Expanding S&T Capacity and Analysis to Meet the Needs of Congress

March 21, 2021

Expanding S&T Capacity and Analysis to Meet the Needs of Congress

Rapid developments in science and technology (S&T) are transforming multiple sectors of society. Like all technological change, these developments bring both opportunities and the potential for unintended consequences. The ability of Congress to understand, evaluate, and prepare for such changes will be critical for the United States to remain secure, innovative, and globally competitive. In January 2019, the U.S. Government Accountability Office (GAO) created the Science, Technology Assessment, and Analytics (STAA) team to build on and expand its decades-long work providing Congress with S&T analysis. STAA is a large interdisciplinary technical team that advises Congress, generates policy options, and informs legislation on topics in the computational sciences (such as artificial intelligence and advanced data analytics), physical sciences (such as sustainable chemistry and nuclear waste management), life sciences (such as epidemiology of emerging infectious diseases and biosurety of Select Agents), and engineering (such as IoT, 3D printing, and hypersonic systems).

In this webinar, part of the Technology Transfer and Innovation Forum series from the DC chapter of the Technology Transfer Society, Dr. Tim Persons and Dr. Karen Howard will discuss STAA’s history, organization, and its technology assessment portfolio.

About the Speakers:

Dr. Timothy M. Persons is the Chief Scientist and Managing Director of the Science, Technology Assessment, and Analytics team of the United States Government Accountability Office (GAO - the oversight, insight, and foresight entity of the U.S. Congress). Persons is the founder of GAO’s Innovation Lab – an exploratory research and development environment for advanced data analytic activities as well as the exploration of emerging technologies at GAO. He also is the managing executive director of GAO’s science, technology, and engineering portfolio – including technology assessment, technical assistance, and engineering in support of the Congress and GAO. In these roles he leads He also directed the production and release of GAO’s Best Practices Guides – Cost, Schedule, Technology Readiness Assessment, and Agile Software Development. Prior to joining GAO, Persons served as the Technical Director for the Intelligence Advanced Research Projects Activity (IARPA) as well as the technical lead for Quantum Information Sciences and Biometrics research groups for the Information Assurance Directorate at the National Security Agency. Persons is a recipient of a 2020 Fed 100 Award in recognition of national leadership in artificial intelligence and machine learning, a 2016 James Madison University (JMU) Distinguished Alumnus Award, a 2014 GAO Distinguished Service Award, among other honors. Persons received his BSc (Physics) from JMU, a MSc (Nuclear Physics) from Emory University, and MSc (Computer Science) and PhD (Biomedical Engineering) degrees from Wake Forest University.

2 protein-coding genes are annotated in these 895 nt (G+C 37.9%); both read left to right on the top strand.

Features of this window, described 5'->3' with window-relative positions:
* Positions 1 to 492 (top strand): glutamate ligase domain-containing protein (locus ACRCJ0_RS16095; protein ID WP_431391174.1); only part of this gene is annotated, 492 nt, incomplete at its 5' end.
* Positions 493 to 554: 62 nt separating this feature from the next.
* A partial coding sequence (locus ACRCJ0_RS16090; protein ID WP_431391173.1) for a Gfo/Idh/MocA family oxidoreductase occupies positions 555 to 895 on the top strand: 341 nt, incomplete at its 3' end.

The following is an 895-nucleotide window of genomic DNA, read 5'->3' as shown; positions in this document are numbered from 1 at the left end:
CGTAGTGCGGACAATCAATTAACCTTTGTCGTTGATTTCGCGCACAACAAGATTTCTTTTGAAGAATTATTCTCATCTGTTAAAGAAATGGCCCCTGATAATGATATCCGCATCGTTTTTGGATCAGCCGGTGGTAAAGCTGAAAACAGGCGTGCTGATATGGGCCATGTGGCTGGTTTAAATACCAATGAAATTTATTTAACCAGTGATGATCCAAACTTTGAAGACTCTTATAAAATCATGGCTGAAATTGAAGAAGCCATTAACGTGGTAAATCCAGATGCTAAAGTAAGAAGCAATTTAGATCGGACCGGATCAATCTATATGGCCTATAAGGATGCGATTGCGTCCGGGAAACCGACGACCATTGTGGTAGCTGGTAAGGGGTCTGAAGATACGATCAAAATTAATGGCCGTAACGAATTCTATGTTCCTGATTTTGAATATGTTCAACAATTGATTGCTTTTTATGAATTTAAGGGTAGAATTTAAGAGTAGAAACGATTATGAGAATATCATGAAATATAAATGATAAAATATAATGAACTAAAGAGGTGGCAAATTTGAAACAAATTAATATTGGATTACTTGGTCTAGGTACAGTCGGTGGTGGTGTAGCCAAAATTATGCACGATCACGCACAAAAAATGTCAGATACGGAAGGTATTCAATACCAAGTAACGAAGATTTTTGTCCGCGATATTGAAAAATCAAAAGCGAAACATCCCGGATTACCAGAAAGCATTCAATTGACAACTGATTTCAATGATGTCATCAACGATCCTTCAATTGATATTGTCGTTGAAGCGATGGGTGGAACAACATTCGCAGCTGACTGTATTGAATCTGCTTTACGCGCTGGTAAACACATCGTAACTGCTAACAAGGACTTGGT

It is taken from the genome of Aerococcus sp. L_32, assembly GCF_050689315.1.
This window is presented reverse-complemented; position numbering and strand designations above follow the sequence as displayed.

Dr. Karen Howard, as a Director in GAO’s Science, Technology Assessment, and Analytics team, manages teams covering a broad portfolio of topics at the nexus of science, technology, and policy, including sustainable chemistry, forensic algorithms, applications of artificial intelligence in health care, ocean acidification, management of toxic chemicals and emerging contaminants, water quality challenges, and a range of other science and technology issues. Prior to joining GAO, Howard enjoyed a 12-year career as a high school chemistry and biology teacher. Upon her initial appointment to GAO, she worked as an analyst in GAO’s Health Care team, examining federal management of public health issues, drug pricing across federal programs, and FDA’s drug and medical device approval processes. She holds dual bachelor’s degrees in Biology and Secondary Education, a master’s in Education, a master’s in Analytical Chemistry, and a PhD in Environmental Chemistry.